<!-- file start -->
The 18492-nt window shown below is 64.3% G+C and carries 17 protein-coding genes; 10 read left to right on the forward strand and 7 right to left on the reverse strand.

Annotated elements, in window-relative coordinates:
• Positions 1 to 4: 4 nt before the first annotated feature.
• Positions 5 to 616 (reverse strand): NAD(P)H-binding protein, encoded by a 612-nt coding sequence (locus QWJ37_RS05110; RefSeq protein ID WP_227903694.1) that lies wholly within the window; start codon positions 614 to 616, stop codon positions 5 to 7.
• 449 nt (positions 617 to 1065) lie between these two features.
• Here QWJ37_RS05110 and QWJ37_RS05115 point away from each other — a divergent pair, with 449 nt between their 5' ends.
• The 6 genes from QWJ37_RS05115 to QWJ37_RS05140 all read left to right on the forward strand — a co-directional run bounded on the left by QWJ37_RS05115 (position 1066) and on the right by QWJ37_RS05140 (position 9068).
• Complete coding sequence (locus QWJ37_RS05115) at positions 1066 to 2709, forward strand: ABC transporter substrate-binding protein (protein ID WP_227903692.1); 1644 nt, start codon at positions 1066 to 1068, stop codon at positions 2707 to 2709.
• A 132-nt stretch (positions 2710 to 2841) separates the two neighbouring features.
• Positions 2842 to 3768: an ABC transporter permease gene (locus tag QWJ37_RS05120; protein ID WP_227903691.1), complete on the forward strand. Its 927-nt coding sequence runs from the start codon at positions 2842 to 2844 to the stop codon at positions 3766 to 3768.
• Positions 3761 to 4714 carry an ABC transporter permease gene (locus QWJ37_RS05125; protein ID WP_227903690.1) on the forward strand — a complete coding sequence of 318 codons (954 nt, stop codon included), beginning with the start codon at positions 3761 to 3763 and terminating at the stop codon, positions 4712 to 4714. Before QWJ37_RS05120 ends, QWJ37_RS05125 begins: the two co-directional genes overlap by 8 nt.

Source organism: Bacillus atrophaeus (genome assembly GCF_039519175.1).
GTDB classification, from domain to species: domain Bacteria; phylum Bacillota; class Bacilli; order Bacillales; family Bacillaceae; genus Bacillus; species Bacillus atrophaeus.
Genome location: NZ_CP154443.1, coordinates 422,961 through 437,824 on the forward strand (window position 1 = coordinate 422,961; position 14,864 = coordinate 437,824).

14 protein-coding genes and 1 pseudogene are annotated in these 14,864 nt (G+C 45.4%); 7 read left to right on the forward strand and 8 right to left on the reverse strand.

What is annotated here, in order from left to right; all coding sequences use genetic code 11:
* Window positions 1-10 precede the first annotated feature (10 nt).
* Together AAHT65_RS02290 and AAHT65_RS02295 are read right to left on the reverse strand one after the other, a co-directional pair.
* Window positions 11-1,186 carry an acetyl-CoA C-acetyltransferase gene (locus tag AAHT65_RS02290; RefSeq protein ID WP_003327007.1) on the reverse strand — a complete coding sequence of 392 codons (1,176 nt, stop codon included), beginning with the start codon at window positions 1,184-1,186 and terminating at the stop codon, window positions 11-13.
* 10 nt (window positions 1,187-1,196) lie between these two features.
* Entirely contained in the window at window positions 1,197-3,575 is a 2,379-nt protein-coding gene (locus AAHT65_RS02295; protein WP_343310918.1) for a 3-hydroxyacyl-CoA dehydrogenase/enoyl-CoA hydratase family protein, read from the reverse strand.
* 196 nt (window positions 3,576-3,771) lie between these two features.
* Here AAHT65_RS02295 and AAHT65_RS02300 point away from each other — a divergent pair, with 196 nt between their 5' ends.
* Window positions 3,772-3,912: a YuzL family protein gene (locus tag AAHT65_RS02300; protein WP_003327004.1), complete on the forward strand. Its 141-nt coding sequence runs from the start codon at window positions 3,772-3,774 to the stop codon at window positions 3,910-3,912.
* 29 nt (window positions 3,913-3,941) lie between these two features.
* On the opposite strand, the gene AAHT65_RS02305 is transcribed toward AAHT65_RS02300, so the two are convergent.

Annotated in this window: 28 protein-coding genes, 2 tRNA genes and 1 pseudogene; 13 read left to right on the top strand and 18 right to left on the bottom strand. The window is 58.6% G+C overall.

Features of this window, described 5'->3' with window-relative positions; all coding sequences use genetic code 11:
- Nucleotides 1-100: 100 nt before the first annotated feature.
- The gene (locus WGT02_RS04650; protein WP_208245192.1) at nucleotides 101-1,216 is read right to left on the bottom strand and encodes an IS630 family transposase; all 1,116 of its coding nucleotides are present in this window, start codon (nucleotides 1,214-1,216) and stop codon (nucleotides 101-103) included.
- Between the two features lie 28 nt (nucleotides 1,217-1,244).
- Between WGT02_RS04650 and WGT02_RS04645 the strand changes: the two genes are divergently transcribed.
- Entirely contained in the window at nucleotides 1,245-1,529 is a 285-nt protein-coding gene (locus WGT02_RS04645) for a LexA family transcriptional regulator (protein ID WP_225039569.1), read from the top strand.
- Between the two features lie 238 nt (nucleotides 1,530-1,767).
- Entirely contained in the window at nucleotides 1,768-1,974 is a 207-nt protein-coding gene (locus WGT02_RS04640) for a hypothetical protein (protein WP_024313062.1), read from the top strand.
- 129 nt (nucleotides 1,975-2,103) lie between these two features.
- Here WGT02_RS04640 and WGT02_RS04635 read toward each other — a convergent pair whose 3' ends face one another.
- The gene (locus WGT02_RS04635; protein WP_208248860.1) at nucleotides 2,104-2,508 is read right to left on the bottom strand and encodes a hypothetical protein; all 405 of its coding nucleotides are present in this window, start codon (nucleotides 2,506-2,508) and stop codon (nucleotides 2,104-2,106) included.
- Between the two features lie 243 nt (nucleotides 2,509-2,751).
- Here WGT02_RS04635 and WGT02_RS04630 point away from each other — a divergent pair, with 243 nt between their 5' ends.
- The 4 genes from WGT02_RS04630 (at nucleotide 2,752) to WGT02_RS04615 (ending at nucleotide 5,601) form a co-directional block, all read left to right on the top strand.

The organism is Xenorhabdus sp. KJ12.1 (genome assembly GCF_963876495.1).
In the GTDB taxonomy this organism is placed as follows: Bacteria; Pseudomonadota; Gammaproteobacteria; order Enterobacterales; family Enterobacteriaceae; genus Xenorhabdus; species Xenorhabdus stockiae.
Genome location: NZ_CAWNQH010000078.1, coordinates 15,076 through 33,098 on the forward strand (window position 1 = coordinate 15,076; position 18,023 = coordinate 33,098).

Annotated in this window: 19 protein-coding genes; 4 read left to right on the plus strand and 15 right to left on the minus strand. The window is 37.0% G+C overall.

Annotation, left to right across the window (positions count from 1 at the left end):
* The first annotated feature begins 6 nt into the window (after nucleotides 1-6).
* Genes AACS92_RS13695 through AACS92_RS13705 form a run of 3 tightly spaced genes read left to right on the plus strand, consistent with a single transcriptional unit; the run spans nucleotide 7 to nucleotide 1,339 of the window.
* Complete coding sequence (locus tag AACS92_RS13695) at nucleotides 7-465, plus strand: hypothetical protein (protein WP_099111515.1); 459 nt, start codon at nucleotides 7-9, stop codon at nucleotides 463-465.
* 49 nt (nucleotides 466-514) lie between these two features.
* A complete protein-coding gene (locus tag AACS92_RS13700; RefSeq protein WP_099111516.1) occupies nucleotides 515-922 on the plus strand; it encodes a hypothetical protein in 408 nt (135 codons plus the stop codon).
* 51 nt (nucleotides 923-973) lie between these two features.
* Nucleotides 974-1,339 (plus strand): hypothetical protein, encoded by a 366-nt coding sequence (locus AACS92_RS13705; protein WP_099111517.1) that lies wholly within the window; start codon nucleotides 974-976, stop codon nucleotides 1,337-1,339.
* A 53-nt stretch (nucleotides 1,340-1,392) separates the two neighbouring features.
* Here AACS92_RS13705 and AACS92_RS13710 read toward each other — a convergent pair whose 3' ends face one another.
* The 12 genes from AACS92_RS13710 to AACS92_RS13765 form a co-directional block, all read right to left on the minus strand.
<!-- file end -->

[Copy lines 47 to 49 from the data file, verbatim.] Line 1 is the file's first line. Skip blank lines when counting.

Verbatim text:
* The first annotated feature begins 6 nt into the window (after nucleotides 1-6).
* Genes AACS92_RS13695 through AACS92_RS13705 form a run of 3 tightly spaced genes read left to right on the plus strand, consistent with a single transcriptional unit; the run spans nucleotide 7 to nucleotide 1,339 of the window.
* Complete coding sequence (locus tag AACS92_RS13695) at nucleotides 7-465, plus strand: hypothetical protein (protein WP_099111515.1); 459 nt, start codon at nucleotides 7-9, stop codon at nucleotides 463-465.